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As usual, I have to say sorry about the delay in getting this online. I hope you are all enjoying your chess and the big events that have been taking place over the past month, particularly the M-Tel Masters and the Olympiad. Sadly there were no French Defences at the former event, and far too many 1.e4 e5 games. Bring back Morozevich!

Download PGN of April '06 French games

Unusual lines

Variation with no name

We'll start with something rather odd: 1.e4 e6 2.Nf3 d5 3.e5 c5 4.c3

White delays or avoids putting a pawn on d4 altogether. This position is more common than you might imagine, as it also arises from the c3 Sicilian with the move order 1.e4 c5 2.Nf3 e6 3.c3 d5 4.e5. Write to me if you know what this variation is called!

Black can either throw a spanner in the works with 4...d4 or else continue simply with 4...Nc6. In the latter case, 5.d4 might prove annoying if you intended to play Qb6 and Bd7 and Bb5 versus the Advance, delaying Nc6: but most players should be happy. Instead White might try to keep it off beat with [4...Nc6] 5.Na3. For analysis of these lines, and an exciting though flawed game, click on Cicak - Berg.

Tarrasch 3.Nd2 Be7 4.e5 c5 5.Qg4

Precise play required

Here we get to examine what is a model game for Black after 5...g6. Unfortunately for Pelletier he ruins it all with a strategic blunder, but theoretically speaking, Black is fully OK in Naiditsch - Pelletier.

Tarrasch: 3.Nd2 Be7 4.Ngf3 Nf6 5.e5 Nfd7 6.Bd3

Black bites back

I'm sick of seeing crushing attacks by Rublevsky, Grischuk and co. as White in this variation, so it's nice to be able to give a win from the Olympiad by a 2448 player as Black versus a 2646. Though I have to admit that he was rather lucky!

The battle ground is 6...c5 7.0-0 Nc6 8.Re1:

White avoids the usual typical 8.c3: a strategy that works supremely well until disaster strikes in the middlegame. Check out Asrian - Prasca.

Tarrasch 3.Nd2 Nc6

The Guimard goes from strength to strength

Have you been persuaded yet to give the Guimard a try? If you aren't convinced of its counter attacking potential, here is analysis of the mainline 4.Ngf3 Nf6 5.e5 Nd7 6.Be2, which is built around the Olympiad game Petrik - Zhang PengXiang.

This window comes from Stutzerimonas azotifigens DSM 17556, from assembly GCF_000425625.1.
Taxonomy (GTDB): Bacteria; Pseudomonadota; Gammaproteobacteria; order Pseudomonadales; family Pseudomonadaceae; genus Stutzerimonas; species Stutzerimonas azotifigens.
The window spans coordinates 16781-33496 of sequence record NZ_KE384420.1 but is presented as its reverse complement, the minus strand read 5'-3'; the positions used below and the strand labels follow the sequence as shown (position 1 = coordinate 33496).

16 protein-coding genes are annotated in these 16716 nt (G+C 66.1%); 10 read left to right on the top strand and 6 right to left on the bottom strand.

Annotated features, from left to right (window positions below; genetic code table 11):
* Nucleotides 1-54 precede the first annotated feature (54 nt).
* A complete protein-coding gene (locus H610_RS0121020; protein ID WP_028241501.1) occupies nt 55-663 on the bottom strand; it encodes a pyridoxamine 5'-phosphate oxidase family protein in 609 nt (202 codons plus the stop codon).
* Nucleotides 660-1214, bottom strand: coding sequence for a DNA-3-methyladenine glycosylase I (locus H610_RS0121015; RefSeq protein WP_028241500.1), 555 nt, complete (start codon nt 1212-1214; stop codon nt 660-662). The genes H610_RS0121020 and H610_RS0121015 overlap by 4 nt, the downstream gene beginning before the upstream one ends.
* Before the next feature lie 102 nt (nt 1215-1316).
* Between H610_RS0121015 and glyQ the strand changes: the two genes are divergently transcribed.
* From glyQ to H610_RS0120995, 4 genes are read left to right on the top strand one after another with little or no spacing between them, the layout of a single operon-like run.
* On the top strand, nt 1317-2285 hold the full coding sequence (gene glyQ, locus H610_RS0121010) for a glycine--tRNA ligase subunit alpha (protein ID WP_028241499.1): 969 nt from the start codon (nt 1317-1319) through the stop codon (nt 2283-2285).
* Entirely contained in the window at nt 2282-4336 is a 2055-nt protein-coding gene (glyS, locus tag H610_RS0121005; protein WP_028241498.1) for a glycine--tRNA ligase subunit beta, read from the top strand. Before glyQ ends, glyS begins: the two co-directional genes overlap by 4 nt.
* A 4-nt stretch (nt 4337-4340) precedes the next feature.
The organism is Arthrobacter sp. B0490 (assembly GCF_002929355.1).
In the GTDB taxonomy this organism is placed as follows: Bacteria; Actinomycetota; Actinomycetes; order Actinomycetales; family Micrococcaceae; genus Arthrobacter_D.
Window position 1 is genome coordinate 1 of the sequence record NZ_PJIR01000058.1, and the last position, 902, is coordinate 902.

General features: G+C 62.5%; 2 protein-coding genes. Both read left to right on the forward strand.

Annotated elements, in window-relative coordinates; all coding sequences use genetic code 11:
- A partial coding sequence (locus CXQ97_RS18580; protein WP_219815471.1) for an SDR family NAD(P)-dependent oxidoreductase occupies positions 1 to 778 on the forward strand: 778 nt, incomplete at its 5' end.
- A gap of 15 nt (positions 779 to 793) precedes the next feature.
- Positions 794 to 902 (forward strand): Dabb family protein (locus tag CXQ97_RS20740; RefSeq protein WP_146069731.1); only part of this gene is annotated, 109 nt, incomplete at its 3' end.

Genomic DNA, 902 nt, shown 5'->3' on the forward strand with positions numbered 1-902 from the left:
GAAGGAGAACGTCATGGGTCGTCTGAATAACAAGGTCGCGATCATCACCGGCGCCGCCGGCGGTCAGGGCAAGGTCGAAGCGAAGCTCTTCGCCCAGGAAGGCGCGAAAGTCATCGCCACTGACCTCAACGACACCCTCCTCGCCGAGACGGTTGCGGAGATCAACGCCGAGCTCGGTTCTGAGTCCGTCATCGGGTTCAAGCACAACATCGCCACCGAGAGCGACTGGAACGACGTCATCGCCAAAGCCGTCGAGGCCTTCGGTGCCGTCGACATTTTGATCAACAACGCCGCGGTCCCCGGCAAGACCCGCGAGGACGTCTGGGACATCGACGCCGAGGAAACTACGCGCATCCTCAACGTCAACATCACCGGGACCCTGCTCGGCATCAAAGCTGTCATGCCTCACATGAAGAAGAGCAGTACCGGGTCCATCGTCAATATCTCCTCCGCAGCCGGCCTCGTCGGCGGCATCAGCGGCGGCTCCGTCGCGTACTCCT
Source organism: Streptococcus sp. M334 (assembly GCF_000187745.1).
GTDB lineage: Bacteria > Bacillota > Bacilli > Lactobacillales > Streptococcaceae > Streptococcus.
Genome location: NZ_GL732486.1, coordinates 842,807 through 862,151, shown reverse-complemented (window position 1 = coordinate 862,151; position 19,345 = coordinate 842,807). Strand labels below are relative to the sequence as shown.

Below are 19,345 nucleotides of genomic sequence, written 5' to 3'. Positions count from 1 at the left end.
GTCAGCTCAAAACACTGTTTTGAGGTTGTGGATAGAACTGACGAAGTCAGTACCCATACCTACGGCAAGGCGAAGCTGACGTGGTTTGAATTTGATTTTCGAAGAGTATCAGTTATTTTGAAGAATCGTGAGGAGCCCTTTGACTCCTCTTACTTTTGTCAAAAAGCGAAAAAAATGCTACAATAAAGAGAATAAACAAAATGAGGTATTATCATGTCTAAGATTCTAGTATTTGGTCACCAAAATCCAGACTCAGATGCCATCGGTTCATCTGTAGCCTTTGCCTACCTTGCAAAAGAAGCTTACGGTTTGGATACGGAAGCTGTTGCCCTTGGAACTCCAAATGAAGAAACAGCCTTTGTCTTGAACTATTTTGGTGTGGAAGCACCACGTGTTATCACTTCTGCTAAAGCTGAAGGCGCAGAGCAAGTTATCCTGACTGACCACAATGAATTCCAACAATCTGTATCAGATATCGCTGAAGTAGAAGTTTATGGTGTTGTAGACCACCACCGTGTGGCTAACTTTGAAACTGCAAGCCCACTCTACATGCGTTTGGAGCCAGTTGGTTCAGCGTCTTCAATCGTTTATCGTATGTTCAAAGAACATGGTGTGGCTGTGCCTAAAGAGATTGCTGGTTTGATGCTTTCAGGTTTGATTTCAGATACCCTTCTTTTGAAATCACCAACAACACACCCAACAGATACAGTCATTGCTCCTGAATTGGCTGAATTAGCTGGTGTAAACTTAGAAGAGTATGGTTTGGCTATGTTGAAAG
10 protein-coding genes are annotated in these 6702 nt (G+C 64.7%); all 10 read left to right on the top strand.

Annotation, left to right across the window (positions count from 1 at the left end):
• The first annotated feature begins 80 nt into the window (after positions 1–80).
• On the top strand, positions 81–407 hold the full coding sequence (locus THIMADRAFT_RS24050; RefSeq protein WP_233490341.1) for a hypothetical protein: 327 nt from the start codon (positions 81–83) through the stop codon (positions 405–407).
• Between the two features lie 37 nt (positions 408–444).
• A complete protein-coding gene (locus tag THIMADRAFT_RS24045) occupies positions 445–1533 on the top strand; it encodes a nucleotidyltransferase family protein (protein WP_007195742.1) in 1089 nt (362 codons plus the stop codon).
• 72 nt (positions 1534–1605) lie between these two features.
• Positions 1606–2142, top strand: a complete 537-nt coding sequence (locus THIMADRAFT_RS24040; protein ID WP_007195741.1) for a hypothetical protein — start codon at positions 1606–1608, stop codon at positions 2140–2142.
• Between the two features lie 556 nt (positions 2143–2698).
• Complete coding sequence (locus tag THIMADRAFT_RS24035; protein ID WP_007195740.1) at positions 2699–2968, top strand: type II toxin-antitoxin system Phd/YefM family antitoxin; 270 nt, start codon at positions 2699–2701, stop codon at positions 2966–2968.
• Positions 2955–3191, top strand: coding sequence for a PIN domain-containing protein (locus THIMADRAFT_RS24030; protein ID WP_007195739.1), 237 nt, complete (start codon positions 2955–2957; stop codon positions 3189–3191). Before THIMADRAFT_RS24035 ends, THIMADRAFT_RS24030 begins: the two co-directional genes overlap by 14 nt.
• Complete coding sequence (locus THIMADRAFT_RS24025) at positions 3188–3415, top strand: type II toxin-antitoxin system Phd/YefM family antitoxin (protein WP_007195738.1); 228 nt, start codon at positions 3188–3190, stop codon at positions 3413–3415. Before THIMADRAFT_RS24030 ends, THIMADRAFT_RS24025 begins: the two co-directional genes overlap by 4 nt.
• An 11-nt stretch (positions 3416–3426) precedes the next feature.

Tarrasch 3.Nd2 Nf6

The 'long' variation

Whereas the Guimard is relatively unexplored, the 3...Nf6 Tarrasch comes with a lot of theoretical baggage. As I've said before, I have mixed feelings about the role of theory in chess. There is something deeply unsatisfying about having to copy other people's ideas- especially when it leads to defeat!

On the other hand, the most heavily analysed variations are often the most interesting. An underpinning of theoretical knowledge gives players the confidence to make sacrifices and launch speculative attacks.

Chess would be much duller without theory. After all, it is possible to escape from hot theory with moves like 1.e4 e6 2.d3 d5 3.Nd2, followed by 4.g3 and 5.Bg2; but is this really more rewarding than playing 15 moves or so of the Winawer Poison Pawn, and then having to start thinking for yourself in a highly complex position? It depends on the style of the player, I guess.

Anyway, the two games given this month focus on the critical line 4.e5 Nfd7 5.Bd3 c5 6.c3 Nc6 7.Ne2 cxd4 8.cxd4 f6 9.exf6 Nxf6 10.Nf3 Bd6 11.0-0 Qc7 12.Bg5 0-0 13.Bh4 Nh5 14.Qc2 h6 15.Bg6 Rxf3 16.gxf3 Bxh2+ 17.Kh1 Nf4 18.Ng3 e5!:

Things are looking rosy for Black. He is successful after White muddles up his theory in Can - Berg while he gains an important draw in Kotronias - Gurevich.

Winawer 1.e4 e6 2.d4 d5 3.Nc3 Bb4 4.e5 c5 5.a3 Ba5

An excellent sacrifice for Black

Here Neil Berry, rated 2285, comes within an ace of beating Emil Sutovsky, 2628, with Black- and luck had nothing to do with it! The variation given here is looking highly dubious for White. See for yourself by clicking on Sutovsky - Berry.

Winawer 7.Qg4 Qc7

Two sharp clashes in the Poisoned Pawn Mainline

Here we examine the latest ideas after 8.Qxg7 Rg8 9.Qxh7 cxd4 10.Ne2 Nbc6 11.f4 Bd7 12.Qd3 dxc3 13.Qxc3:

In the first game, Bunzmann takes a tremendous risk to escape the clutches of theory, and almost comes a cropper. Here is the very exciting game Calistri - Bunzmann.

Black also introduces a new move in the second game, which is a tough encounter between two exceptionally strong and well prepared Russian Grandmasters. Naturally, we cannot know what they have discovered in their secret preparation; but we can get some idea by looking at Smirnov - Kornev.

That's all for now. I hope you enjoyed playing through the games and got one or two ideas. Good luck with your chess! Neil

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